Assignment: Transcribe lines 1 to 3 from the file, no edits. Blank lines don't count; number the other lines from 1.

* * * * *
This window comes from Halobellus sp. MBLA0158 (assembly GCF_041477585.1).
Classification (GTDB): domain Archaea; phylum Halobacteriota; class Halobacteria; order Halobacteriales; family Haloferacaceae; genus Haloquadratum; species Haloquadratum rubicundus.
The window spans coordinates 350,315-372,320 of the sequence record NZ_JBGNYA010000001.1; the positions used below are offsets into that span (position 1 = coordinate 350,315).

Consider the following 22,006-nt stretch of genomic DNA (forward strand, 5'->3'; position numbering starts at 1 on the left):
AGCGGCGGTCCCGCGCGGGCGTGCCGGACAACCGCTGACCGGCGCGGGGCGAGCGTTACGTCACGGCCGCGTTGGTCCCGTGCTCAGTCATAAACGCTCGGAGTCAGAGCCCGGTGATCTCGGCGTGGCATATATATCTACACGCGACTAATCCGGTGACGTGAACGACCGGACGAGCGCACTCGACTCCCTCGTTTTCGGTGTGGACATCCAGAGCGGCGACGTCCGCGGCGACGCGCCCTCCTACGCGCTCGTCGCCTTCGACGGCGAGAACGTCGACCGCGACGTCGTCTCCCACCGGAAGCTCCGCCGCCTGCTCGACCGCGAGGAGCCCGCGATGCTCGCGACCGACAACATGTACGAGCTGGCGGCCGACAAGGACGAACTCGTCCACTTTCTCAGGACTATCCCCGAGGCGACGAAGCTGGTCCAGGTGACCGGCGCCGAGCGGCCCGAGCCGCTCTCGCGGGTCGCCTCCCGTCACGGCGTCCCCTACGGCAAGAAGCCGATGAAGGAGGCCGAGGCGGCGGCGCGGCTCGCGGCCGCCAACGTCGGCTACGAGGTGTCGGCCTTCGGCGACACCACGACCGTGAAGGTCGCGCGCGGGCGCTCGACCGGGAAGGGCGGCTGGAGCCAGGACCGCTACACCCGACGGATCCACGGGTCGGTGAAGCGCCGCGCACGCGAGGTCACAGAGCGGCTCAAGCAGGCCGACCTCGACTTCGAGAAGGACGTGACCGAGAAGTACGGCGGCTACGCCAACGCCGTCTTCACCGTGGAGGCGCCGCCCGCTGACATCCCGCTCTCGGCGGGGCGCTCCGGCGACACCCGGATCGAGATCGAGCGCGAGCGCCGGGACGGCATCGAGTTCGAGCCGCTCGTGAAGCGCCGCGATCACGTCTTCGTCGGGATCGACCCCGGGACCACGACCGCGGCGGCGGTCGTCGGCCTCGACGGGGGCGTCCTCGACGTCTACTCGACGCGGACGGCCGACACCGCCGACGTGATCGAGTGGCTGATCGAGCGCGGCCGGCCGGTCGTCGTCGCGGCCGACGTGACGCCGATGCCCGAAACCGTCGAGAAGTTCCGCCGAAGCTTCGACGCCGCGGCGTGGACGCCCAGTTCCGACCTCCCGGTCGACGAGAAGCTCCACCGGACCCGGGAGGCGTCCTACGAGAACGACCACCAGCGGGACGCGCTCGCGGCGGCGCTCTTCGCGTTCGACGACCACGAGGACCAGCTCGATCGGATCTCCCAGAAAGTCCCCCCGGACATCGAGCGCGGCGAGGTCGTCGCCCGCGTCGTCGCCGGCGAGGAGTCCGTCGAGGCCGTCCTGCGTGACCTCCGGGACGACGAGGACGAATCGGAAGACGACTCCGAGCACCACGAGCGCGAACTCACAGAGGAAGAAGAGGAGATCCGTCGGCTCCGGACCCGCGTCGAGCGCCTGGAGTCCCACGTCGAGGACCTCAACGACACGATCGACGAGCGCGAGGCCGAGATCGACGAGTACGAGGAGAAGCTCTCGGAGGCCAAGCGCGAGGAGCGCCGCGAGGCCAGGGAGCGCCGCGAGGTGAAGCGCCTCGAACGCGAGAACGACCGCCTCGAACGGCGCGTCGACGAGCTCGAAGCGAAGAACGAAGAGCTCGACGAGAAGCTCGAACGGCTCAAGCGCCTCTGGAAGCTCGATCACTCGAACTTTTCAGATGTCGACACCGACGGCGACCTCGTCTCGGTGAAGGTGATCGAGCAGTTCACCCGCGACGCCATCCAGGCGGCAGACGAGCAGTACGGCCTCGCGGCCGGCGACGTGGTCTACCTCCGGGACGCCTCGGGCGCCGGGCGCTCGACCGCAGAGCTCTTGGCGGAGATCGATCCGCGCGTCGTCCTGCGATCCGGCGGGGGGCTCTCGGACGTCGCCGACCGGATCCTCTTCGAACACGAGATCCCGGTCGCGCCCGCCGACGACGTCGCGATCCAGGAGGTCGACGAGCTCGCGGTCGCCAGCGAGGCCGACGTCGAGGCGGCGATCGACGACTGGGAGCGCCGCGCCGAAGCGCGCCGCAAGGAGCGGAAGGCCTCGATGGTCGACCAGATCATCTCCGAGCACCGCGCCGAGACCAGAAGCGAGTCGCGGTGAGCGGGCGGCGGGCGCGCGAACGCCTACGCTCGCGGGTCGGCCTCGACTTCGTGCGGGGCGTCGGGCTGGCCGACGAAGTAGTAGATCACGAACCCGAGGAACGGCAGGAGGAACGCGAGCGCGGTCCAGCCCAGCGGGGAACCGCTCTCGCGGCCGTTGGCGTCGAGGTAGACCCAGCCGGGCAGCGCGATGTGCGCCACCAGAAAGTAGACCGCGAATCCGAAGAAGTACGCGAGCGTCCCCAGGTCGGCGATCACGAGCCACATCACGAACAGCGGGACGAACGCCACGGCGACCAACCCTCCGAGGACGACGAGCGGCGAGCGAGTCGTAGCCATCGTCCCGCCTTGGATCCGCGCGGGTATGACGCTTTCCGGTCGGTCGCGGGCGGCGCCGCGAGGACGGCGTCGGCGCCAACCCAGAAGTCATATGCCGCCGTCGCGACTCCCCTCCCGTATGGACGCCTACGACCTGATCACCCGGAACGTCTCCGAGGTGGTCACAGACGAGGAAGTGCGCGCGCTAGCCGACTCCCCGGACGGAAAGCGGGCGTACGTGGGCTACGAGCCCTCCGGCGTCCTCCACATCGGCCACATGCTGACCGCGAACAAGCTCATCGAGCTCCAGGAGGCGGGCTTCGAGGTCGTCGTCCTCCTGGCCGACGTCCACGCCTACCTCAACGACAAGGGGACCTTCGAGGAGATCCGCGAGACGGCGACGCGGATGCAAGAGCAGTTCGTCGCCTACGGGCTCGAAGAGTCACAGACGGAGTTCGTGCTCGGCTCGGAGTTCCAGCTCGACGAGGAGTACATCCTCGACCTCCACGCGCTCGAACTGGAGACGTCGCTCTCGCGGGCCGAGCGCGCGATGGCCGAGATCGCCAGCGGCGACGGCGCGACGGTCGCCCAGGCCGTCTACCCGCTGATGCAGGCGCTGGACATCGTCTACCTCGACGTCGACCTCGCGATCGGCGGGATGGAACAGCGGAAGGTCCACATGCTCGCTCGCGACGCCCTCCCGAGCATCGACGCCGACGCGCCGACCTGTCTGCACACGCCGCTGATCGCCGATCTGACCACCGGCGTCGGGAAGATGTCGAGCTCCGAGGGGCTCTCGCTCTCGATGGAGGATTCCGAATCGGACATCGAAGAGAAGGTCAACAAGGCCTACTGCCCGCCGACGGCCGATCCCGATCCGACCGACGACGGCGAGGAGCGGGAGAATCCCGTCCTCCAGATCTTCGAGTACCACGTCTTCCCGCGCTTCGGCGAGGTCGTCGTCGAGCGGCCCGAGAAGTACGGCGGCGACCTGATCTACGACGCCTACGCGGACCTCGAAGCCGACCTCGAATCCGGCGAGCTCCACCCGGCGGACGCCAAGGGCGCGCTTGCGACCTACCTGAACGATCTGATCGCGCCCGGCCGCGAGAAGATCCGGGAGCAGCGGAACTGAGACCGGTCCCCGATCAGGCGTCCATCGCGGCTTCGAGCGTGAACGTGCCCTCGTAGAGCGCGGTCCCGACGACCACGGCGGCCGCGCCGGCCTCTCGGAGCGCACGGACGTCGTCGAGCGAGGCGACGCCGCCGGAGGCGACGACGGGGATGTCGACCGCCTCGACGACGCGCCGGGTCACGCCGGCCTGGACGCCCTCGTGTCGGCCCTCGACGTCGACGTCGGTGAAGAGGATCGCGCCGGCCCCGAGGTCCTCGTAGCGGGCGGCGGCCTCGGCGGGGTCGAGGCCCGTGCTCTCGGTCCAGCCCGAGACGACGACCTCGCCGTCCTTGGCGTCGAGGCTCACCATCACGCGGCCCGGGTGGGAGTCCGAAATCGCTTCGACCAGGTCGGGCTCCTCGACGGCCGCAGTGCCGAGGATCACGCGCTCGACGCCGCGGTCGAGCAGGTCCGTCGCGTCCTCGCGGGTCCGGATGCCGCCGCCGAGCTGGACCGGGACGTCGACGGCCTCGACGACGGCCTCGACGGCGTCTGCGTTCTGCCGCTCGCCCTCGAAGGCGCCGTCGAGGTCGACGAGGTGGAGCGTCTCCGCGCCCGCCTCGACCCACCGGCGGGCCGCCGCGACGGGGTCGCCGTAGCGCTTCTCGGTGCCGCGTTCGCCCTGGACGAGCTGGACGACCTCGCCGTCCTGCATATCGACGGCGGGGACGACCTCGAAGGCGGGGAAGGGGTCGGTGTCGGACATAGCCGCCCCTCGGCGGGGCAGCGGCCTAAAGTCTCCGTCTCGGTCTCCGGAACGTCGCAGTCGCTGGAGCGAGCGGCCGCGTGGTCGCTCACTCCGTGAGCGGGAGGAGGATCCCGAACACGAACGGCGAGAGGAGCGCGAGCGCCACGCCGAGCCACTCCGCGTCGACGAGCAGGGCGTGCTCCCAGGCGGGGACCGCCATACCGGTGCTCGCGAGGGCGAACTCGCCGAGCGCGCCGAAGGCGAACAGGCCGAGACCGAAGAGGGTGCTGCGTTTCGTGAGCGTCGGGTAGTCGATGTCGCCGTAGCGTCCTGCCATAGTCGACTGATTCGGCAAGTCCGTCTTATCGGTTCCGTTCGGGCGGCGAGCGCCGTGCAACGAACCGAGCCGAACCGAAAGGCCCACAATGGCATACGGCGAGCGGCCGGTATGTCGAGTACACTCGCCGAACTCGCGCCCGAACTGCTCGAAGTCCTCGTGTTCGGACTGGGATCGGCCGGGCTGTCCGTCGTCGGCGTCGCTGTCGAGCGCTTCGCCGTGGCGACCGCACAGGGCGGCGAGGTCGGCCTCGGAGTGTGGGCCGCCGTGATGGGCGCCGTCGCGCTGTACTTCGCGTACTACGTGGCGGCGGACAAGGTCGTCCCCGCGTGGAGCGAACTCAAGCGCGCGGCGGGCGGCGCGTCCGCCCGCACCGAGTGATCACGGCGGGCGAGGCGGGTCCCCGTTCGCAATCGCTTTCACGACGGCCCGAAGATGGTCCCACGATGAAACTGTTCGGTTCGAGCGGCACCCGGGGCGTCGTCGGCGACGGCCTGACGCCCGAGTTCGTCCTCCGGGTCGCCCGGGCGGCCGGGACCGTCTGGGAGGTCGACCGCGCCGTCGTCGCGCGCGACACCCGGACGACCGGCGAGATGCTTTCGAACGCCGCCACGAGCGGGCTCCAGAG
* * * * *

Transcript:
This window comes from Halobellus sp. MBLA0158 (assembly GCF_041477585.1).
Classification (GTDB): domain Archaea; phylum Halobacteriota; class Halobacteria; order Halobacteriales; family Haloferacaceae; genus Haloquadratum; species Haloquadratum rubicundus.
The window spans coordinates 350,315-372,320 of the sequence record NZ_JBGNYA010000001.1; the positions used below are offsets into that span (position 1 = coordinate 350,315).